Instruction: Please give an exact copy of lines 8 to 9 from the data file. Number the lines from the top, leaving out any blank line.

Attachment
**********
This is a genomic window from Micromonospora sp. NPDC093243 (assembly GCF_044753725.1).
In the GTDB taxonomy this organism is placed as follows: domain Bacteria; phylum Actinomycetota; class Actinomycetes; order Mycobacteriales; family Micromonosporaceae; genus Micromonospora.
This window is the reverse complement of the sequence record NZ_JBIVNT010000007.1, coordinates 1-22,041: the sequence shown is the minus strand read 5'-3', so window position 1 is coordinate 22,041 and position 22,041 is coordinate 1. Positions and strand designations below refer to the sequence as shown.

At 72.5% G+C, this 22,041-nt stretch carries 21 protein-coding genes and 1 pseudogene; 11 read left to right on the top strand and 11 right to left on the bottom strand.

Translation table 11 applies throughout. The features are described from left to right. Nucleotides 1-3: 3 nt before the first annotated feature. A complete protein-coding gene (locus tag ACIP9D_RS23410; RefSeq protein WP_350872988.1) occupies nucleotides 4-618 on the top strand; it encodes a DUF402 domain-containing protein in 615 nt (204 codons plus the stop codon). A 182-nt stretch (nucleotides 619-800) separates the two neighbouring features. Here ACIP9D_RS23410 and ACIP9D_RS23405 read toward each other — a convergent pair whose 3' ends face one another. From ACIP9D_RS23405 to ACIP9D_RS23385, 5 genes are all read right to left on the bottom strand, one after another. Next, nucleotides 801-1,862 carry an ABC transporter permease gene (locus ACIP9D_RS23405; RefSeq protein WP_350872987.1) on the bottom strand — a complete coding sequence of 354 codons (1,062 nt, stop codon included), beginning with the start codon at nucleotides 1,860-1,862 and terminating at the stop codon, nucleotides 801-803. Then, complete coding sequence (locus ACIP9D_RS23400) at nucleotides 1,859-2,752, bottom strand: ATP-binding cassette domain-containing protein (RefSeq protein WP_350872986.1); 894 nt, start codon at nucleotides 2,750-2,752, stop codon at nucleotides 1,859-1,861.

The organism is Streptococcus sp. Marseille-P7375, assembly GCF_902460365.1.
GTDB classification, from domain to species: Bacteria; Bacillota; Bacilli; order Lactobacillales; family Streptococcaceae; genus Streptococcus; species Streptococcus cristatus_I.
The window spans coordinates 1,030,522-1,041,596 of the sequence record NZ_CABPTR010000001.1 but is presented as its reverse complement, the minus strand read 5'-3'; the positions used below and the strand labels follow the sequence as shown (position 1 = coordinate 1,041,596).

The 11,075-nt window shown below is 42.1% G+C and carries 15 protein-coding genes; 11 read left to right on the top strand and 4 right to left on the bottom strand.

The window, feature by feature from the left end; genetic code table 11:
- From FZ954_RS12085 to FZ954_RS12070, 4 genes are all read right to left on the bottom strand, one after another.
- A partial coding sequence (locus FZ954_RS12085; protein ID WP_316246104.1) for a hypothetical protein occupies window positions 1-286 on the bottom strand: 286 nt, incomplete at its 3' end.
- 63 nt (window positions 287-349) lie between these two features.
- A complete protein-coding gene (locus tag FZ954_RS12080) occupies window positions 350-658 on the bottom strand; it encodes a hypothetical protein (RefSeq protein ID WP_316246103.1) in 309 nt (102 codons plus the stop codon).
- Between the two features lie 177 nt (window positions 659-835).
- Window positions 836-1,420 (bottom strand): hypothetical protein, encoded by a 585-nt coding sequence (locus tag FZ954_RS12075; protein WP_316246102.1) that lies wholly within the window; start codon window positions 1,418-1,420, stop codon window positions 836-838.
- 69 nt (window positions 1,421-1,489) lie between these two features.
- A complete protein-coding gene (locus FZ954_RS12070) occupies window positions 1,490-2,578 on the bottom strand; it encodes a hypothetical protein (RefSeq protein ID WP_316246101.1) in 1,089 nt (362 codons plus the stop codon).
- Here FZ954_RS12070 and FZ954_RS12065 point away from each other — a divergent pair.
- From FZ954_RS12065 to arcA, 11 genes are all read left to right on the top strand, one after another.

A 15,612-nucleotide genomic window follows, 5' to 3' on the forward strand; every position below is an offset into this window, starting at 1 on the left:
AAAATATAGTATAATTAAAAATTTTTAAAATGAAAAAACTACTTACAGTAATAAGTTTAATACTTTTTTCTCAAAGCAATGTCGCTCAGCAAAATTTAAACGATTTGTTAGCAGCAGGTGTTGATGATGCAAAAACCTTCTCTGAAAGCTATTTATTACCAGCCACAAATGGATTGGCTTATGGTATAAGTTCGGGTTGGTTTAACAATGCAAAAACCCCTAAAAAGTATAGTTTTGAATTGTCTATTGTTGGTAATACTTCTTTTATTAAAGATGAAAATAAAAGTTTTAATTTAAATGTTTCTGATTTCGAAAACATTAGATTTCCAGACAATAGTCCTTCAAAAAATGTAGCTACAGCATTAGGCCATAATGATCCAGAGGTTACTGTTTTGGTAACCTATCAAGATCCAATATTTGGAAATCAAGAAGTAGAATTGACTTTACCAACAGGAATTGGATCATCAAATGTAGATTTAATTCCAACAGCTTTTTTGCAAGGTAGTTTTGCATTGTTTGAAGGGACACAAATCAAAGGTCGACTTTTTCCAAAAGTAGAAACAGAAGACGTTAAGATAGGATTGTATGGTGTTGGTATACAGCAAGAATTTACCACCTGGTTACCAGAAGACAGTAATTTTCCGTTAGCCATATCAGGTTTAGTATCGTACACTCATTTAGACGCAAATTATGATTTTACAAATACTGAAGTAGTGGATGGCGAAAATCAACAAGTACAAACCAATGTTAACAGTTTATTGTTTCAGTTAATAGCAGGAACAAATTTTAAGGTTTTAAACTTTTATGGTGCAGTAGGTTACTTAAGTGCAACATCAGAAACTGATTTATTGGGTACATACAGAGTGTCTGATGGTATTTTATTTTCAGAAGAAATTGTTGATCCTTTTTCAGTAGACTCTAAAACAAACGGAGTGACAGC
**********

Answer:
The window spans coordinates 1,030,522-1,041,596 of the sequence record NZ_CABPTR010000001.1 but is presented as its reverse complement, the minus strand read 5'-3'; the positions used below and the strand labels follow the sequence as shown (position 1 = coordinate 1,041,596).

The 11,075-nt window shown below is 42.1% G+C and carries 15 protein-coding genes; 11 read left to right on the top strand and 4 right to left on the bottom strand.